One community level intervention that the World Health Organization (WHO) and the United Nations Children's Fund (UNICEF) recently recommended is integrated management of malaria and pneumonia in countries where these diseases are major childhood killers. One such country is Zambia. In rural areas of Zambia, CHWs treat suspected cases of uncomplicated (mild) malaria with artemether-lumefantrine (AL, an ACT) or with sulfadoxine-pyrimethamine (a non-ACT antimalarial drug combination) and refer children with suspected pneumonia to the nearest health facility. However, because uncomplicated malaria and pneumonia both cause fever, many children are treated inappropriately. This misdiagnosis is worrying because giving antimalarial drugs to children with pneumonia delays their treatment with more appropriate drugs and increases the risk of drug-resistant malaria emerging. The use of rapid diagnostic tests (RDTs) for malaria might be one way to improve the treatment of malaria and pneumonia by CHWs in Zambia. Here, the researchers investigate the feasibility and effectiveness of this approach in a cluster randomized controlled trial, a study that compares the outcomes of groups (clusters) of patients randomly allocated to different interventions.
What Did the Researchers Do and Find?
The researchers randomly allocated 31 community health posts (fixed locations where CHWs provide medical services to several villages) to the study's intervention and control arms. CHWs in the intervention arm did RDTs for malaria on all the children under 5 years old who presented with fever and/or difficult or fast breathing (symptoms of pneumonia), treated test-positive children with AL, and treated those with nonsevere pneumonia (an increased breathing rate) with amoxicillin. CHWs in the control arm did not use RDTs but treated all children with fever with AL and referred those with signs of pneumonia to the nearest health facility. About 3,000 children with fever were treated during the 12-month study. 99.1% of the children in the control arm received AL compared with 27.5% of the children in the intervention arm, a 4-fold reduction in treatment for malaria. Importantly, the CHWs in the intervention arm adhered to treatment guidelines and did not give AL to children with negative RDT results. Of the children classified with nonsevere pneumonia, 13.3% of those in the control arm received early and appropriate treatment with amoxicillin compared to 68.2% of those in the intervention arm, a 5-fold increase in the timely treatment for pneumonia.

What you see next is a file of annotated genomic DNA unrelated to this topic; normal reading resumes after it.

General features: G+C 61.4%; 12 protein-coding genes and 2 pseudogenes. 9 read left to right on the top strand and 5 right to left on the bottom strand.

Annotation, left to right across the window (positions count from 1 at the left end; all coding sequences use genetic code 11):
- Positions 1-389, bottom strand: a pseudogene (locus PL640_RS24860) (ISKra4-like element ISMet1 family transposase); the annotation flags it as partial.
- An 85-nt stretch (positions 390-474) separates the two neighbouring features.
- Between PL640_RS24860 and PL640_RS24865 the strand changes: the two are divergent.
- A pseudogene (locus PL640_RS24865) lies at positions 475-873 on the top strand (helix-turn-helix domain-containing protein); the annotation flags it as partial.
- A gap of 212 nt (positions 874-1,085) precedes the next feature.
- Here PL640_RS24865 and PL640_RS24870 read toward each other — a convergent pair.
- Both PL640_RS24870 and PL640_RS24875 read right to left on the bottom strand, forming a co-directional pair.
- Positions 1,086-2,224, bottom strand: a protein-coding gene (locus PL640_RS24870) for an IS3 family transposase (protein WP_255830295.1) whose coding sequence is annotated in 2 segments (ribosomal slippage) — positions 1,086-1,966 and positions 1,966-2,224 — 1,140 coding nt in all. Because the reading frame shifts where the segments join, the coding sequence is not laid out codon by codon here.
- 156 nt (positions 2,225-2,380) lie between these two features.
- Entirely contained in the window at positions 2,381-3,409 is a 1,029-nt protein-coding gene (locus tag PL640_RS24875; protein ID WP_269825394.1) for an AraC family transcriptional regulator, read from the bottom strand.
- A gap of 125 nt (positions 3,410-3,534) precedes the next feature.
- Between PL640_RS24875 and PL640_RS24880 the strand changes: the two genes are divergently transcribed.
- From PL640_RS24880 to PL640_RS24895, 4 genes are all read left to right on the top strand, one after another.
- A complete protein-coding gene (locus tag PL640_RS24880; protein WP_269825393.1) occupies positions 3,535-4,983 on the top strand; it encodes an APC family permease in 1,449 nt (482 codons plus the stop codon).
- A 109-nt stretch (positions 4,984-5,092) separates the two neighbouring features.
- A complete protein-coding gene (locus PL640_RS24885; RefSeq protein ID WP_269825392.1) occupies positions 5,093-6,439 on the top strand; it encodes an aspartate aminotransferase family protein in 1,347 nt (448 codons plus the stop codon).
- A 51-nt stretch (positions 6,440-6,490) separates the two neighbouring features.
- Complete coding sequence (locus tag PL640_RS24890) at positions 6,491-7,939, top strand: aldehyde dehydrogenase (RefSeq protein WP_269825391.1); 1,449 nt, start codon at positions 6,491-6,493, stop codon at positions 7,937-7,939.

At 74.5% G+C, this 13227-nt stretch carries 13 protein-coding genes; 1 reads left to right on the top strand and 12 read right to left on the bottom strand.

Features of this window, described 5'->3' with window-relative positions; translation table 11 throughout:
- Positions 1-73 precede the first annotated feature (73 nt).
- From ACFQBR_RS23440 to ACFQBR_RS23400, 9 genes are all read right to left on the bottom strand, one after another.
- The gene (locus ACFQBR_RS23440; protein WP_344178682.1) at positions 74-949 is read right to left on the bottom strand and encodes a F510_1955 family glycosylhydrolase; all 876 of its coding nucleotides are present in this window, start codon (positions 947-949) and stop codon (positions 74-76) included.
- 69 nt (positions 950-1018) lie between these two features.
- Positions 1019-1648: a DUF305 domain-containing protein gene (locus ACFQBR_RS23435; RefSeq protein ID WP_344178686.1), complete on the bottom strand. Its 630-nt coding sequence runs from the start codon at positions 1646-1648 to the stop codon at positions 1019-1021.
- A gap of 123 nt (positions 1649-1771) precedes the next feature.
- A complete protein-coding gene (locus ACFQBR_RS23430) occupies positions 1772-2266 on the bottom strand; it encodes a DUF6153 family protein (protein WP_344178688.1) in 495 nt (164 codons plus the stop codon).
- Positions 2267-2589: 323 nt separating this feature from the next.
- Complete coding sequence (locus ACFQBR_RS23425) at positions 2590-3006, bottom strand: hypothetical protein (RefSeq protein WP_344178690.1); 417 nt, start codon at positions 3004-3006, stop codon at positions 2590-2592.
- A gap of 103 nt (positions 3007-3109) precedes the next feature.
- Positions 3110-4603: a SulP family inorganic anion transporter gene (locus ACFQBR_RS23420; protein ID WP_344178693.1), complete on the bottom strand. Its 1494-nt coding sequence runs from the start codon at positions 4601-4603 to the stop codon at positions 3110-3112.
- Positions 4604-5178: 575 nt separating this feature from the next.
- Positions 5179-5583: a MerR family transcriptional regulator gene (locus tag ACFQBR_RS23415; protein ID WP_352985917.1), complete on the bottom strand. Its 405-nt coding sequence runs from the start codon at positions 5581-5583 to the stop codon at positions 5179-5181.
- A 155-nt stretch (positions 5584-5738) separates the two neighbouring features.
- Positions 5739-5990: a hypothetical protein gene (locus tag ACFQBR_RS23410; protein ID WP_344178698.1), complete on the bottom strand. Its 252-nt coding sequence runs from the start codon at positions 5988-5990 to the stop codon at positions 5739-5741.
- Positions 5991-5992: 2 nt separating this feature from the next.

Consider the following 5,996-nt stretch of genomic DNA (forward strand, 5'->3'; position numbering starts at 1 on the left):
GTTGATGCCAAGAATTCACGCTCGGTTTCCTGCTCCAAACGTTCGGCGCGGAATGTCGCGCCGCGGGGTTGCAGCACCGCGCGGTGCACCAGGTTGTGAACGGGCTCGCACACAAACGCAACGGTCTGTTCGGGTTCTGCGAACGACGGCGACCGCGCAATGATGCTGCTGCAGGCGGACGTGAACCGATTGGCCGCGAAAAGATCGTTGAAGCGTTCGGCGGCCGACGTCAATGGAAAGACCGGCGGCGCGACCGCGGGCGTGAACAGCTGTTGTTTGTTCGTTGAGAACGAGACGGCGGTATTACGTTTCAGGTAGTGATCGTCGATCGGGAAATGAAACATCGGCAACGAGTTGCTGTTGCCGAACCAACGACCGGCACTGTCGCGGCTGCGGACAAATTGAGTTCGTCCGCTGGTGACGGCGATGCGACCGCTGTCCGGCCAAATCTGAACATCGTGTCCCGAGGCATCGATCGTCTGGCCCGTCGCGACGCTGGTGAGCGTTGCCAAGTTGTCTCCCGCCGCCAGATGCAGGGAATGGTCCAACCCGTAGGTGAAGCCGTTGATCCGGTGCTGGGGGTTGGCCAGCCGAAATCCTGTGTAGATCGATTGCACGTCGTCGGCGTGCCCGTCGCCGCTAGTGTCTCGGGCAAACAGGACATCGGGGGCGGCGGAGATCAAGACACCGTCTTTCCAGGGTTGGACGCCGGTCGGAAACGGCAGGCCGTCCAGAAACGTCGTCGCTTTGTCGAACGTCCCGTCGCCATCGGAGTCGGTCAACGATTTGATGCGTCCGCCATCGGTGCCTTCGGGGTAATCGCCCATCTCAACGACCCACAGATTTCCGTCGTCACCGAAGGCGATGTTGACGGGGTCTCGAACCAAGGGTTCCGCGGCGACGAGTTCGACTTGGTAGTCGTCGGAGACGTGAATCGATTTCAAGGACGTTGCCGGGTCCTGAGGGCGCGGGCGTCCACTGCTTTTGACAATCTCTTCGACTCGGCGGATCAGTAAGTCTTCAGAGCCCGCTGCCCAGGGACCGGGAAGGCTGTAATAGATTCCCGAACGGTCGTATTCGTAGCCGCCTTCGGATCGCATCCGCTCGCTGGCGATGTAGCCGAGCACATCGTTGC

What Do These Findings Mean?
These findings indicate that CHWs in Zambia are capable of using RDTs, AL, and amoxicillin to manage malaria and pneumonia. They show that the intervention tested in this study has the potential to reduce the overuse of AL and to provide early and appropriate treatment for nonsevere pneumonia. Although this approach needs to be tested in other settings, these findings suggest that the use of CHWs might be a feasible and effective way to provide integrated management of pneumonia and malaria at the community level in developing countries. Importantly, these results also support the evaluation of the treatment by CHWs of other major childhood diseases and raise the possibility of saving the lives of many children in sub-Saharan Africa and other developing regions of the world through community level interventions.
Additional Information
Please access these Web sites via the online version of this summary at
WHO provides information on malaria, on rapid diagnostic tests for malaria, on artemisinin-combination therapy, and on global child mortality and efforts to reduce it (in several languages); WHO also provides a country health profile for Zambia
The US Centers for Disease Control and Prevention provide information on malaria (in English and Spanish)
Kidshealth, a resource maintained by the not-for-profit Nemours Foundation (a not-for-profit organization for children's health), provides information for parents on pneumonia (in English and Spanish)